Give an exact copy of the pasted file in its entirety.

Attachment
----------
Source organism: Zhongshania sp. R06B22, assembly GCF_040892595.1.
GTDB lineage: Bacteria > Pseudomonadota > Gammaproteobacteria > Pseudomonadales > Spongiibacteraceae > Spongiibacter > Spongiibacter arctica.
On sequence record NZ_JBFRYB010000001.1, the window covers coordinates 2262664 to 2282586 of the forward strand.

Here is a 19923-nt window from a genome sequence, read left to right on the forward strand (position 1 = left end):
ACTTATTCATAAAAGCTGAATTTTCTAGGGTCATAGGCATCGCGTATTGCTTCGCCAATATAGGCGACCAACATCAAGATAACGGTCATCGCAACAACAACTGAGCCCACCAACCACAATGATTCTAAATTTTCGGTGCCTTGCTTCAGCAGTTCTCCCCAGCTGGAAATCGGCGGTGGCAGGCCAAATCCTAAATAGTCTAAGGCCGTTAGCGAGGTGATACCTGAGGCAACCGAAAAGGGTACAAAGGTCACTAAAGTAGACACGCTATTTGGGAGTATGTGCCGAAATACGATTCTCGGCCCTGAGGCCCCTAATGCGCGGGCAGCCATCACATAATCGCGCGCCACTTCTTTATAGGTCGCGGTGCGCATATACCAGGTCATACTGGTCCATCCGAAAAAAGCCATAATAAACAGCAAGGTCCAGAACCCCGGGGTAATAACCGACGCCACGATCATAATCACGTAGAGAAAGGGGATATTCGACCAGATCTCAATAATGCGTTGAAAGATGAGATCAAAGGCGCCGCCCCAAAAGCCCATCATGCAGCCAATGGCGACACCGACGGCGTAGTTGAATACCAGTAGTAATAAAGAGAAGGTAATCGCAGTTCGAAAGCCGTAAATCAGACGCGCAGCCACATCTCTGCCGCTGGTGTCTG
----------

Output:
Source organism: Zhongshania sp. R06B22, assembly GCF_040892595.1.
GTDB lineage: Bacteria > Pseudomonadota > Gammaproteobacteria > Pseudomonadales > Spongiibacteraceae > Spongiibacter > Spongiibacter arctica.
On sequence record NZ_JBFRYB010000001.1, the window covers coordinates 2262664 to 2282586 of the forward strand.

Here is a 19923-nt window from a genome sequence, read left to right on the forward strand (position 1 = left end):
ACTTATTCATAAAAGCTGAATTTTCTAGGGTCATAGGCATCGCGTATTGCTTCGCCAATATAGGCGACCAACATCAAGATAACGGTCATCGCAACAACAACTGAGCCCACCAACCACAATGATTCTAAATTTTCGGTGCCTTGCTTCAGCAGTTCTCCCCAGCTGGAAATCGGCGGTGGCAGGCCAAATCCTAAATAGTCTAAGGCCGTTAGCGAGGTGATACCTGAGGCAACCGAAAAGGGTACAAAGGTCACTAAAGTAGACACGCTATTTGGGAGTATGTGCCGAAATACGATTCTCGGCCCTGAGGCCCCTAATGCGCGGGCAGCCATCACATAATCGCGCGCCACTTCTTTATAGGTCGCGGTGCGCATATACCAGGTCATACTGGTCCATCCGAAAAAAGCCATAATAAACAGCAAGGTCCAGAACCCCGGGGTAATAACCGACGCCACGATCATAATCACGTAGAGAAAGGGGATATTCGACCAGATCTCAATAATGCGTTGAAAGATGAGATCAAAGGCGCCGCCCCAAAAGCCCATCATGCAGCCAATGGCGACACCGACGGCGTAGTTGAATACCAGTAGTAATAAAGAGAAGGTAATCGCAGTTCGAAAGCCGTAAATCAGACGCGCAGCCACATCTCTGCCGCTGGTGTCTG